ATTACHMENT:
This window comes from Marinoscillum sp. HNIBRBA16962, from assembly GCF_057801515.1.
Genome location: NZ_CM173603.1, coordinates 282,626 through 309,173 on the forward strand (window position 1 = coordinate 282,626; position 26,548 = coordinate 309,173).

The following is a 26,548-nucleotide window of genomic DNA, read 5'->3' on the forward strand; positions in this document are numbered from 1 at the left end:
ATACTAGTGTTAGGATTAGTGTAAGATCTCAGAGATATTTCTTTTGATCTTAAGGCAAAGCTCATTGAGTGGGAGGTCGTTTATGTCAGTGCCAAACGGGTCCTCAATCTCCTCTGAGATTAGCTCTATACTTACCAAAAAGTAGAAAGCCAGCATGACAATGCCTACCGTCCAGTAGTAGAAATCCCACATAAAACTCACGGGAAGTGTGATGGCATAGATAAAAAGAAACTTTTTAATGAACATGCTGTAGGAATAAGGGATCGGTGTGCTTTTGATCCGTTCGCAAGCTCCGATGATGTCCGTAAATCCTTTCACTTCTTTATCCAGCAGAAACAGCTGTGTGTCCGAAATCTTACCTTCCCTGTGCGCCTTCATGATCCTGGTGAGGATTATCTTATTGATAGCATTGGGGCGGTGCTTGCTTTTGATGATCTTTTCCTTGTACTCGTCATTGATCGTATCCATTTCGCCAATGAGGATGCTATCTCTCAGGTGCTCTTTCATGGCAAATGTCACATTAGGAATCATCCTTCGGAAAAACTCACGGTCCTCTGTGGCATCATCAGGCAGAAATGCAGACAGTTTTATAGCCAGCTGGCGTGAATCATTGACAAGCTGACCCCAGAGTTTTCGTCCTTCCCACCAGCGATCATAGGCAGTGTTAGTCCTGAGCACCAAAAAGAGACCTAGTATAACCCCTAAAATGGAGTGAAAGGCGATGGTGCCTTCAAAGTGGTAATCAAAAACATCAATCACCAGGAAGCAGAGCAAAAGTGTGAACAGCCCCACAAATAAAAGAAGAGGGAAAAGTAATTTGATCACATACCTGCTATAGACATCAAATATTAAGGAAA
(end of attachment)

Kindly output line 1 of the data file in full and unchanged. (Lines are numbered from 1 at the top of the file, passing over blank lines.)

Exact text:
This window comes from Marinoscillum sp. HNIBRBA16962, from assembly GCF_057801515.1.